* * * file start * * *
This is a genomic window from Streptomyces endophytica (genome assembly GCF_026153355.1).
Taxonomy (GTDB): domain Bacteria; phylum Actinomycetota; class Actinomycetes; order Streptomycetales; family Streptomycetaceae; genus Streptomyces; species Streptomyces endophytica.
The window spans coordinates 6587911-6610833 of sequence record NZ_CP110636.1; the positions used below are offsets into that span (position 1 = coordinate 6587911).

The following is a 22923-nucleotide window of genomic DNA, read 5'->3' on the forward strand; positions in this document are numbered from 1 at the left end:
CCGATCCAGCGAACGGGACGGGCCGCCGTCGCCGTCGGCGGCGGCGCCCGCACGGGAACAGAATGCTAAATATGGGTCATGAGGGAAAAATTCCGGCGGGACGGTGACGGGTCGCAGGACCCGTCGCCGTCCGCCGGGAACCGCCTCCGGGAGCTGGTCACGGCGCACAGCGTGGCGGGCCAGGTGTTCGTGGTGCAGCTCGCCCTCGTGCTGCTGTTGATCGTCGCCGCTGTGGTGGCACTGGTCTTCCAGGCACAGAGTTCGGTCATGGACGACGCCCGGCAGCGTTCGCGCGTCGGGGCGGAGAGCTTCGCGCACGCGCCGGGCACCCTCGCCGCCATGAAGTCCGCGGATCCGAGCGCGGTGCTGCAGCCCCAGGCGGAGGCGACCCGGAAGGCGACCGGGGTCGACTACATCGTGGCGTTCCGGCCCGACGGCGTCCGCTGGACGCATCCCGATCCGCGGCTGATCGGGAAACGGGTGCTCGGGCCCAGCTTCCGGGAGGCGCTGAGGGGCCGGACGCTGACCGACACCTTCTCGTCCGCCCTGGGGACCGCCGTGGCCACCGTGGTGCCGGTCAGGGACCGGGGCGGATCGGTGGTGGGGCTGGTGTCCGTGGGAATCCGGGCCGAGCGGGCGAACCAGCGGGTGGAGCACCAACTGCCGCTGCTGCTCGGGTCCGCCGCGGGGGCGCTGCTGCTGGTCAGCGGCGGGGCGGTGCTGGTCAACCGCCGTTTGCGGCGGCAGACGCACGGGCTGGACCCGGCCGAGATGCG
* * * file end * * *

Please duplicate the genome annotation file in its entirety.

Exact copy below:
This is a genomic window from Streptomyces endophytica (genome assembly GCF_026153355.1).
Taxonomy (GTDB): domain Bacteria; phylum Actinomycetota; class Actinomycetes; order Streptomycetales; family Streptomycetaceae; genus Streptomyces; species Streptomyces endophytica.
The window spans coordinates 6587911-6610833 of sequence record NZ_CP110636.1; the positions used below are offsets into that span (position 1 = coordinate 6587911).

The following is a 22923-nucleotide window of genomic DNA, read 5'->3' on the forward strand; positions in this document are numbered from 1 at the left end:
CCGATCCAGCGAACGGGACGGGCCGCCGTCGCCGTCGGCGGCGGCGCCCGCACGGGAACAGAATGCTAAATATGGGTCATGAGGGAAAAATTCCGGCGGGACGGTGACGGGTCGCAGGACCCGTCGCCGTCCGCCGGGAACCGCCTCCGGGAGCTGGTCACGGCGCACAGCGTGGCGGGCCAGGTGTTCGTGGTGCAGCTCGCCCTCGTGCTGCTGTTGATCGTCGCCGCTGTGGTGGCACTGGTCTTCCAGGCACAGAGTTCGGTCATGGACGACGCCCGGCAGCGTTCGCGCGTCGGGGCGGAGAGCTTCGCGCACGCGCCGGGCACCCTCGCCGCCATGAAGTCCGCGGATCCGAGCGCGGTGCTGCAGCCCCAGGCGGAGGCGACCCGGAAGGCGACCGGGGTCGACTACATCGTGGCGTTCCGGCCCGACGGCGTCCGCTGGACGCATCCCGATCCGCGGCTGATCGGGAAACGGGTGCTCGGGCCCAGCTTCCGGGAGGCGCTGAGGGGCCGGACGCTGACCGACACCTTCTCGTCCGCCCTGGGGACCGCCGTGGCCACCGTGGTGCCGGTCAGGGACCGGGGCGGATCGGTGGTGGGGCTGGTGTCCGTGGGAATCCGGGCCGAGCGGGCGAACCAGCGGGTGGAGCACCAACTGCCGCTGCTGCTCGGGTCCGCCGCGGGGGCGCTGCTGCTGGTCAGCGGCGGGGCGGTGCTGGTCAACCGCCGTTTGCGGCGGCAGACGCACGGGCTGGACCCGGCCGAGATGCG